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Once the idea of using light aircraft for Army liaison and communication duties had been established, the Stinson Sentinel was developed. In 1942, the Sentinel was designated O-62, but was changed to L-5 after the first 275 airplanes had been delivered. Deliveries of the initial version of the L-5 totaled 1,713 and orders for later variants brought the total to over 3,000, making the L-5 the second most used of all Army aircraft, just behind the Piper L-4 Cub.

Popularly known as the “flying jeep”, the L-5 was used as a utility airplane during World War II. The L-5 had a two seat tandem cockpit, a slightly larger fuselage, higher operating weights due to military equipment, and military standard instruments and communications equipment. EAA’s variant, the L-5E, had provisions for a K-20 reconnaissance camera in the fuselage similar to the L-5C, but had drooping ailerons which operated in conjunction with the flaps.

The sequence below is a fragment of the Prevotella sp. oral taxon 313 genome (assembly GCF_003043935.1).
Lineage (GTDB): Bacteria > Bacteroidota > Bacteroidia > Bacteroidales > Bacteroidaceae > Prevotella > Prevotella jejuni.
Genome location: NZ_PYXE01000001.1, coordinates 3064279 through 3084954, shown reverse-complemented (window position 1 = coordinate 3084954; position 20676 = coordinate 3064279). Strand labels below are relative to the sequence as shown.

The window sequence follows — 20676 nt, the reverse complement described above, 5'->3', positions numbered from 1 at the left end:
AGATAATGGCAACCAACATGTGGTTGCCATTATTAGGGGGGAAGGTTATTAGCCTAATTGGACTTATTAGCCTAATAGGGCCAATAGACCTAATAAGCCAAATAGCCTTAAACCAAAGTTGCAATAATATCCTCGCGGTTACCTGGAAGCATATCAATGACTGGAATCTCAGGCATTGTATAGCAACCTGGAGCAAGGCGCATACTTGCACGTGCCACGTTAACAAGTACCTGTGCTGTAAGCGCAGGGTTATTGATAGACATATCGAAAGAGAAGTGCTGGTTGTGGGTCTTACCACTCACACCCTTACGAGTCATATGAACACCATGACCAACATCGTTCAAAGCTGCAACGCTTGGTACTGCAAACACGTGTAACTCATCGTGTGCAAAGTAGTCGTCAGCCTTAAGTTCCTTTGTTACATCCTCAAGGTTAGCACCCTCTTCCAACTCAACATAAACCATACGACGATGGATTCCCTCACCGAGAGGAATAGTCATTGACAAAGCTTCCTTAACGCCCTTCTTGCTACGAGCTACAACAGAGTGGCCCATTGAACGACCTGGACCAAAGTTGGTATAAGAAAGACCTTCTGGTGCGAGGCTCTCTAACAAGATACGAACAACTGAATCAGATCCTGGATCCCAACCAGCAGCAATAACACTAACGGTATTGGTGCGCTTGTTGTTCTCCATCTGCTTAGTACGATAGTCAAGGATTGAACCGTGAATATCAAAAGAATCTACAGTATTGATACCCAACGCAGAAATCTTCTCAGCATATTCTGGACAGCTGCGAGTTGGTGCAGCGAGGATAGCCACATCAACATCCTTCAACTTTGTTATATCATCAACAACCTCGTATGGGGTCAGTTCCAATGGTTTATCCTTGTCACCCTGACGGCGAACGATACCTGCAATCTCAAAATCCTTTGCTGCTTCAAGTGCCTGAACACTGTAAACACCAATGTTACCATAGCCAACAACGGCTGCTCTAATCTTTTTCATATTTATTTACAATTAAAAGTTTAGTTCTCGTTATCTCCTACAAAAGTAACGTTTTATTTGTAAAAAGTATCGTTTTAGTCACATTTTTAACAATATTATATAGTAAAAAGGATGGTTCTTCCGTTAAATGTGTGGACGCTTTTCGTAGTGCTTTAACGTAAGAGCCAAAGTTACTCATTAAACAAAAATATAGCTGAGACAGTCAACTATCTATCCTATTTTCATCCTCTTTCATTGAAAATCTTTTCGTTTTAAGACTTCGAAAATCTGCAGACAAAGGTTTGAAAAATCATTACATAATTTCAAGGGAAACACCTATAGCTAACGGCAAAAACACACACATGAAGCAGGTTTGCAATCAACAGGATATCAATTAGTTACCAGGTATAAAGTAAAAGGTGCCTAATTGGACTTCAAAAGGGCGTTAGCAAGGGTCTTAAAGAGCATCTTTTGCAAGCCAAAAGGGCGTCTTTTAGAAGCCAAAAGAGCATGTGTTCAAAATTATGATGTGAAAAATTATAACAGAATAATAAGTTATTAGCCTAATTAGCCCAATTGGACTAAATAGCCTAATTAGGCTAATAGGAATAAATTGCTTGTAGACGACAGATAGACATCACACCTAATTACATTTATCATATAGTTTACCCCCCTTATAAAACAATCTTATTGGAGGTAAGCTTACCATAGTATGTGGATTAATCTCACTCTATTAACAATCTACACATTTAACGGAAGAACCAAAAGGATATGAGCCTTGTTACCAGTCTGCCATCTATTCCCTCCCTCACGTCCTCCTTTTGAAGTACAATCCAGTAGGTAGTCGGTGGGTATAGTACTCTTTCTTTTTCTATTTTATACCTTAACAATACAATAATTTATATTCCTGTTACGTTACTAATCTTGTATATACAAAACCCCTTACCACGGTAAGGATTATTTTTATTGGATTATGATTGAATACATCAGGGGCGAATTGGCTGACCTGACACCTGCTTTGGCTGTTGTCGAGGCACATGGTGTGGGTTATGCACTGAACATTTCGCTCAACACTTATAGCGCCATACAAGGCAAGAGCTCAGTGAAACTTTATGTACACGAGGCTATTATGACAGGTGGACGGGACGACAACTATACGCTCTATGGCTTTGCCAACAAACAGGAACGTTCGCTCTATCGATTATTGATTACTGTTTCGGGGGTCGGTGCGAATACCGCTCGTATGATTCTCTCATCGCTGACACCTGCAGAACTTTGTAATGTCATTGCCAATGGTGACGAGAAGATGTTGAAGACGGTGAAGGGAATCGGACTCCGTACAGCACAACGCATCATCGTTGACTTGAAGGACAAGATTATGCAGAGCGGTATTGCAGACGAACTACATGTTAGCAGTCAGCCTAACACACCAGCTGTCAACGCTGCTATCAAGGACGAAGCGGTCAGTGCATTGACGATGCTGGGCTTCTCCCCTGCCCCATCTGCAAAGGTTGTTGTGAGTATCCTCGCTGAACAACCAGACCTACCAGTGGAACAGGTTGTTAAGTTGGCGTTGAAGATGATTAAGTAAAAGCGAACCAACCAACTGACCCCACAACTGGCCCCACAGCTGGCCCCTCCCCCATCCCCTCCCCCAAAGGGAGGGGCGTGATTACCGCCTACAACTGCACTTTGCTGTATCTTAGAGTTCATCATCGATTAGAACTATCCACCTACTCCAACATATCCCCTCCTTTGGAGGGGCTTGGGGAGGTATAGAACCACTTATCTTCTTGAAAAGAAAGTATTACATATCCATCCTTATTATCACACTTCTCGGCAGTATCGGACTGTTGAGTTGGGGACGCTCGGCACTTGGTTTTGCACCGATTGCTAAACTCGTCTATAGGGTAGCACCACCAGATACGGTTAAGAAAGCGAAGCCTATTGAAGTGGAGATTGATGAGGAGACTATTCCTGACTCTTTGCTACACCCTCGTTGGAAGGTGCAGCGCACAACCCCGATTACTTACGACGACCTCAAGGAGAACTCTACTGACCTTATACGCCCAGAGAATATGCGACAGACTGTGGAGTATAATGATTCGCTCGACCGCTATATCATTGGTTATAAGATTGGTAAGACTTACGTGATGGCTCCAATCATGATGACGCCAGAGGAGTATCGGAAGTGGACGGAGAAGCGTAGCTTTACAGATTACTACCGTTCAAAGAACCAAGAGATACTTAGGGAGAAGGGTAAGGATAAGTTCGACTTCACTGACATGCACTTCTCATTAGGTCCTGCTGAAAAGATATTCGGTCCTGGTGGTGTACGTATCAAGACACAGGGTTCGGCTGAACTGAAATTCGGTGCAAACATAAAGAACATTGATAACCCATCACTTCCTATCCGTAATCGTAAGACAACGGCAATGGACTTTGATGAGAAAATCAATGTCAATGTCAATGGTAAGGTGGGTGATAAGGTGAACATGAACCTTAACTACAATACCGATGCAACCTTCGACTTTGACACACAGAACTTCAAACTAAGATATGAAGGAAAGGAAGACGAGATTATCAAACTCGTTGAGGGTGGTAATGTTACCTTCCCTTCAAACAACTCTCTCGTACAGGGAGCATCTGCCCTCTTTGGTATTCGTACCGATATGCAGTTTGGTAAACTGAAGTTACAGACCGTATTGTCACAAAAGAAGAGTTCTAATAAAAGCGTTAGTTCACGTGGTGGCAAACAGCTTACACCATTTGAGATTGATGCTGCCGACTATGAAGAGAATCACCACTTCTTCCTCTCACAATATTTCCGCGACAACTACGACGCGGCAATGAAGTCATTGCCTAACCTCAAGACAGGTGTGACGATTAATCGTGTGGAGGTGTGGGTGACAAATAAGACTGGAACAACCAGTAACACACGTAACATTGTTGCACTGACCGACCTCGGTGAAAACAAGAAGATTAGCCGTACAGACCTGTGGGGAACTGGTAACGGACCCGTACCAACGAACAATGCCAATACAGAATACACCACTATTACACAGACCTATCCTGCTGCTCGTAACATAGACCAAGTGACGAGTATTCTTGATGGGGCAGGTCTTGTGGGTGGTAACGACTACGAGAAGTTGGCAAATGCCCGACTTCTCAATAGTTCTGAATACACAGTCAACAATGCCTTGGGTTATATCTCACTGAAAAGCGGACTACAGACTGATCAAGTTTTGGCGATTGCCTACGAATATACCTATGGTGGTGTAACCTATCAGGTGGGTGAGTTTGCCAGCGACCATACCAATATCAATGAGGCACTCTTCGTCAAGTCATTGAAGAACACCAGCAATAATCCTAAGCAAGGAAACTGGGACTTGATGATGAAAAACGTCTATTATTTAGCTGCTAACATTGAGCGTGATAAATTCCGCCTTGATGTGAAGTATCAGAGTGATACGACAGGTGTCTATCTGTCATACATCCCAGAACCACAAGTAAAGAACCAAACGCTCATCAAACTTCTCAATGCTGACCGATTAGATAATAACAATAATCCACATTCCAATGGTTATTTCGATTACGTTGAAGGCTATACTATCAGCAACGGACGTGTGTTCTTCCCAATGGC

The L-5 was as safe and spin resistant as the state of the art could make it at the time. The airplane could execute a very short take-off in an emergency situation and was an exceptionally tractable aircraft. If the L-5 went into a full stall, the nose would settle until it was level with the horizon and the airplane would float on its propeller slipstream. It was thus possible to make a complete 360 degree turn without losing any altitude.

After seeing an ad in an issue of Trade-A-Plane in 1970, L. Vance Hester offered the highest bid and bought the L-5E from an auction held by the US Air Force. Vance fully restored the airplane and helped others restore their L-5s. One of Vance’s friends, “Buck” Hilbert, acquired the L-5E and donated it to the EAA AirVenture Museum in 1983. Both Buck and Vance were proud to know the treasured L-5E would be preserved among fellow World War II aircraft.

Stinson L-5E-1VW Stinson L-5E-1VW

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